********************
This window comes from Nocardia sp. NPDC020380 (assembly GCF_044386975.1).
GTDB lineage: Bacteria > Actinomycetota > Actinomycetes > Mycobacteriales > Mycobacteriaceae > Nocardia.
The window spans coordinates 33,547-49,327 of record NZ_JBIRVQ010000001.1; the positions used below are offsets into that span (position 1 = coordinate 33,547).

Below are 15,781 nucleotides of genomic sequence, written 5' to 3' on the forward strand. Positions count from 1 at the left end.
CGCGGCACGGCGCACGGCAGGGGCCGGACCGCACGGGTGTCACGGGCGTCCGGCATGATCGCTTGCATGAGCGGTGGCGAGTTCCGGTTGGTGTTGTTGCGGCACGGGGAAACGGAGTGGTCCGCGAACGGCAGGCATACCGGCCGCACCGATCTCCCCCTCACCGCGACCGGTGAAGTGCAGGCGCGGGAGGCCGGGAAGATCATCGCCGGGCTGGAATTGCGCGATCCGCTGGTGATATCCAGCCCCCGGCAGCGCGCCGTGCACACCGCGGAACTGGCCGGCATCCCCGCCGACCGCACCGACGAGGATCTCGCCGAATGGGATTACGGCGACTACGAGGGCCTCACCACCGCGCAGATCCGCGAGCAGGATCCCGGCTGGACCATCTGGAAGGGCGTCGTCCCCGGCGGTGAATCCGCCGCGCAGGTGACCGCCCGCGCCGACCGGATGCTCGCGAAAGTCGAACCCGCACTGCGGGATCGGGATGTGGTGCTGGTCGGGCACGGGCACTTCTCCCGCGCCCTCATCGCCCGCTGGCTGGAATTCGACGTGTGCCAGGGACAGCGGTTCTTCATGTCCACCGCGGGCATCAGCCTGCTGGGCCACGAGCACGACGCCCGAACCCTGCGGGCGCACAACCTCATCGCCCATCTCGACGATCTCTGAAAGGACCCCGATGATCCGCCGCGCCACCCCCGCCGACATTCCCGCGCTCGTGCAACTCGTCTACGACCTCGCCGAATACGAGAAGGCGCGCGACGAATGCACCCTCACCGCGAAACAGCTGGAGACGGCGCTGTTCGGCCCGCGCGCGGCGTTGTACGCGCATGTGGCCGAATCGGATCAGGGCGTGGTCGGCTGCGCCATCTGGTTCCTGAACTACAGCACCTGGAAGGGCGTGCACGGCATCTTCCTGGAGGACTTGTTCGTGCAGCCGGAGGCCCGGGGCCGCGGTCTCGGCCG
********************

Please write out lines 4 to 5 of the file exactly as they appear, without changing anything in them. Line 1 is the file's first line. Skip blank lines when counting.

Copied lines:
Below are 15,781 nucleotides of genomic sequence, written 5' to 3' on the forward strand. Positions count from 1 at the left end.
CGCGGCACGGCGCACGGCAGGGGCCGGACCGCACGGGTGTCACGGGCGTCCGGCATGATCGCTTGCATGAGCGGTGGCGAGTTCCGGTTGGTGTTGTTGCGGCACGGGGAAACGGAGTGGTCCGCGAACGGCAGGCATACCGGCCGCACCGATCTCCCCCTCACCGCGACCGGTGAAGTGCAGGCGCGGGAGGCCGGGAAGATCATCGCCGGGCTGGAATTGCGCGATCCGCTGGTGATATCCAGCCCCCGGCAGCGCGCCGTGCACACCGCGGAACTGGCCGGCATCCCCGCCGACCGCACCGACGAGGATCTCGCCGAATGGGATTACGGCGACTACGAGGGCCTCACCACCGCGCAGATCCGCGAGCAGGATCCCGGCTGGACCATCTGGAAGGGCGTCGTCCCCGGCGGTGAATCCGCCGCGCAGGTGACCGCCCGCGCCGACCGGATGCTCGCGAAAGTCGAACCCGCACTGCGGGATCGGGATGTGGTGCTGGTCGGGCACGGGCACTTCTCCCGCGCCCTCATCGCCCGCTGGCTGGAATTCGACGTGTGCCAGGGACAGCGGTTCTTCATGTCCACCGCGGGCATCAGCCTGCTGGGCCACGAGCACGACGCCCGAACCCTGCGGGCGCACAACCTCATCGCCCATCTCGACGATCTCTGAAAGGACCCCGATGATCCGCCGCGCCACCCCCGCCGACATTCCCGCGCTCGTGCAACTCGTCTACGACCTCGCCGAATACGAGAAGGCGCGCGACGAATGCACCCTCACCGCGAAACAGCTGGAGACGGCGCTGTTCGGCCCGCGCGCGGCGTTGTACGCGCATGTGGCCGAATCGGATCAGGGCGTGGTCGGCTGCGCCATCTGGTTCCTGAACTACAGCACCTGGAAGGGCGTGCACGGCATCTTCCTGGAGGACTTGTTCGTGCAGCCGGAGGCCCGGGGCCGCGGTCTCGGCCG